It has been a week since Nike’s analyst meeting in which management unveiled a plan to revitalize the company. Kimi Ford wonders, is Nike a good buy for her mutual fund?
Nike’s recent market share has been declining. The new strategy that management introduced plans to develop a better mid-priced shoe, to push their apparel line and to put more effort into expense control. Lehman Brothers say that Nike is a strong buy, but UBS Warburg and CSFB analysts recommend not buying right now.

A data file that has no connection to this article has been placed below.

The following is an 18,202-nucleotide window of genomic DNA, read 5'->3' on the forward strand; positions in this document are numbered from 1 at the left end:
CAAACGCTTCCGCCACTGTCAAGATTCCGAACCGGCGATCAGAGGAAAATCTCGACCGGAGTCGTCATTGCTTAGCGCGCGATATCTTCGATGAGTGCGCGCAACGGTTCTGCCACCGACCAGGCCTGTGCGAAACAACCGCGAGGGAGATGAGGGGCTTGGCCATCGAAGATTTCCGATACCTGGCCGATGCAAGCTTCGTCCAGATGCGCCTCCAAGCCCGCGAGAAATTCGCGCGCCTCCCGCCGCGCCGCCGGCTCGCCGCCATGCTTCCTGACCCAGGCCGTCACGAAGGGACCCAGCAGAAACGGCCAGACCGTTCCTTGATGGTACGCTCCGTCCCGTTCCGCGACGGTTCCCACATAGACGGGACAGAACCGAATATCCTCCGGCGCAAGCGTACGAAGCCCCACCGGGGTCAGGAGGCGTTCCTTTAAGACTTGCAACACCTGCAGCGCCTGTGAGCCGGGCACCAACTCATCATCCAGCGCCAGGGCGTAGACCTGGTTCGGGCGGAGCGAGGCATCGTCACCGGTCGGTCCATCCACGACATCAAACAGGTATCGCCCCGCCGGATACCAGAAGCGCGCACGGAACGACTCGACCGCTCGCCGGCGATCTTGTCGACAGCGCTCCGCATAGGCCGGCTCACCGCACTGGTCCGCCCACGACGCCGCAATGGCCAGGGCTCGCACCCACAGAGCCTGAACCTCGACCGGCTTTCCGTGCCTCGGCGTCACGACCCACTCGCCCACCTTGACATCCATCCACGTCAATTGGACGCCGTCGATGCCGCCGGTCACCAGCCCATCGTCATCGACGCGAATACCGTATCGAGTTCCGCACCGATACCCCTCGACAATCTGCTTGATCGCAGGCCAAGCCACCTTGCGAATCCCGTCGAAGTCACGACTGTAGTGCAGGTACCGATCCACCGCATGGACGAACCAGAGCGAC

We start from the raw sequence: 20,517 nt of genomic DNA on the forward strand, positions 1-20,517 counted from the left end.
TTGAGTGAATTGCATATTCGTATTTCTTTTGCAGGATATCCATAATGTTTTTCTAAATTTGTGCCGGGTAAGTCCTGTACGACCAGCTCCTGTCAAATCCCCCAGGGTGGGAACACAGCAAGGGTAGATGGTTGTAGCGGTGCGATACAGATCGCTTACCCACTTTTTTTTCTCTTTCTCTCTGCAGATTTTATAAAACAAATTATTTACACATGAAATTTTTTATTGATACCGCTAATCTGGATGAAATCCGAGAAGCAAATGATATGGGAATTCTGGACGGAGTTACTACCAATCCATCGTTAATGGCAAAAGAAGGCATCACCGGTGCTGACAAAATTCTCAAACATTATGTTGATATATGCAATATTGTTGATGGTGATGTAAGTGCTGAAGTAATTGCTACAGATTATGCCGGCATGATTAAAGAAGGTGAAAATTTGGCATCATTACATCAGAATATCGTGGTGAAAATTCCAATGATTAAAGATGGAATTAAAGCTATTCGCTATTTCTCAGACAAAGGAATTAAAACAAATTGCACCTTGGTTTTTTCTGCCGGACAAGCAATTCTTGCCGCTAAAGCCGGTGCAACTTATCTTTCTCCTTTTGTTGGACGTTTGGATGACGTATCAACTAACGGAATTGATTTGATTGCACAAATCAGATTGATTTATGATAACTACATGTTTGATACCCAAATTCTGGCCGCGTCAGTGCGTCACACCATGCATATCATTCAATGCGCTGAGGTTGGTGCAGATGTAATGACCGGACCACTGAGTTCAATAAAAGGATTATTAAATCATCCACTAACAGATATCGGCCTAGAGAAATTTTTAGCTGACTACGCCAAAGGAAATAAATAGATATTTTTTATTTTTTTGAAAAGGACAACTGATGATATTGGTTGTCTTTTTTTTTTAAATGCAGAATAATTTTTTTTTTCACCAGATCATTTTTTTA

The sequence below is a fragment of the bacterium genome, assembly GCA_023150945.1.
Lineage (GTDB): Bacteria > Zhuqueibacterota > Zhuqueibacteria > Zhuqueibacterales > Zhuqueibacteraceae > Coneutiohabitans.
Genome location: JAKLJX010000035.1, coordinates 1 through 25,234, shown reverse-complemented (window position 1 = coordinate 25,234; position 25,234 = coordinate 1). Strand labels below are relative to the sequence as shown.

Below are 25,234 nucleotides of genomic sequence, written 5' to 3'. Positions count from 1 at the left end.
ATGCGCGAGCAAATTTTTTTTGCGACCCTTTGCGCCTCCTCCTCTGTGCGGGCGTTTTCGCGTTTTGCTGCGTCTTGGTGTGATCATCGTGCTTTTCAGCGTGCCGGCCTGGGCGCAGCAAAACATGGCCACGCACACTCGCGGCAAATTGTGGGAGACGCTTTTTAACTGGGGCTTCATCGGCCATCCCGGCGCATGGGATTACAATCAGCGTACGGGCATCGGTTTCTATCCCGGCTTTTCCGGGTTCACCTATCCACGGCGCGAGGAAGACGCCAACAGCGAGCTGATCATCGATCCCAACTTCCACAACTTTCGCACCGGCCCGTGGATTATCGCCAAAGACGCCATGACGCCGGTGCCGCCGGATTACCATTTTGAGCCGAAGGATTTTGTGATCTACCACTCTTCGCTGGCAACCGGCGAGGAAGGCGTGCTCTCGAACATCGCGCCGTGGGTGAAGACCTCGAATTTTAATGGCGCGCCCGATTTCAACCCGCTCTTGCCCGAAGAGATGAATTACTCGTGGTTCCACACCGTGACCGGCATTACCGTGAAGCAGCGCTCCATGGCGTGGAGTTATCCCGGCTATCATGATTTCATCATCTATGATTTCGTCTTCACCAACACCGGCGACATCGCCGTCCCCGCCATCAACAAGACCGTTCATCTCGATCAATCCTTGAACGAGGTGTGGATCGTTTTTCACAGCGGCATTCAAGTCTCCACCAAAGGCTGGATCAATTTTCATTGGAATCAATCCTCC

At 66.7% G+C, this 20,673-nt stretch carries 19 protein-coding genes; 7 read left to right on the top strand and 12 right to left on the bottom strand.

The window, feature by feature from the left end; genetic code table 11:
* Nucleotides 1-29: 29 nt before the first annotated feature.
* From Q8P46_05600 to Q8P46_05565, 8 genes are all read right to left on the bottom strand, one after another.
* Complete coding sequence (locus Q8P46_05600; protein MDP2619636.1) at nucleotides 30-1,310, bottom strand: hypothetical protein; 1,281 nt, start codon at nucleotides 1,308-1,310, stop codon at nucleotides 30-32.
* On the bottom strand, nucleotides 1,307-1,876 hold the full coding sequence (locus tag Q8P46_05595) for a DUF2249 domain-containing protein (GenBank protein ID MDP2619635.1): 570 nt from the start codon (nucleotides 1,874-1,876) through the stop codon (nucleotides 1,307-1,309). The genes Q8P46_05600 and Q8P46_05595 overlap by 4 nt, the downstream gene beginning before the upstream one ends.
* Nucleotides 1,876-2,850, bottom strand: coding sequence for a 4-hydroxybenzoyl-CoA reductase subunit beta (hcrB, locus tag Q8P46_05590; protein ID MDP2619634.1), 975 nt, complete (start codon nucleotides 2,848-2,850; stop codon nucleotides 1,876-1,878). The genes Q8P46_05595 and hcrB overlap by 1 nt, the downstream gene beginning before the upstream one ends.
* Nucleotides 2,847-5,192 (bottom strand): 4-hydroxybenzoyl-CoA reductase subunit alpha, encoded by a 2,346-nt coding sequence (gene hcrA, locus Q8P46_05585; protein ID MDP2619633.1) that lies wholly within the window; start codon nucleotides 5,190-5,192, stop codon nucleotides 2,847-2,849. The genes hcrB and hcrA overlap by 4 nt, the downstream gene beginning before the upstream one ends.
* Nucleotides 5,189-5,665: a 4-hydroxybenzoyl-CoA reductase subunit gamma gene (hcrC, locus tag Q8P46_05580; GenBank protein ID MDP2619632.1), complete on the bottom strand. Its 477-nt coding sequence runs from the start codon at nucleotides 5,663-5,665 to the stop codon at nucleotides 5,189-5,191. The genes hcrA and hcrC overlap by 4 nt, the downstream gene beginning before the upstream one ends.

There are several different methods that can be used to find the WACC and use it to decide whether a stock will be a good buy or not. The Earning’s Capitalization Model is not appropriate in this case because it does not work well for growing companies, as Nike is trying to do, and the Dividend Discount Model has several subjective inputs making it inferior to the CAPM method of determining WACC. Using this method Nike’s WACC is found to be 9.8%. Using this Nike is found to have very good returns on capital, with a reasonable amount of debt, at not too high of a cost. This WACC figure is higher than the one that Ford used, but it still shows us that the stock is undervalued, but by only about $15. This leads to a recommendation that Ford’s mutual fund should add Nike to its portfolio, and from the financial and debt ratios calculated, we get information that says Nike should continue to grow to higher stock prices after reaching the price it was valued at today.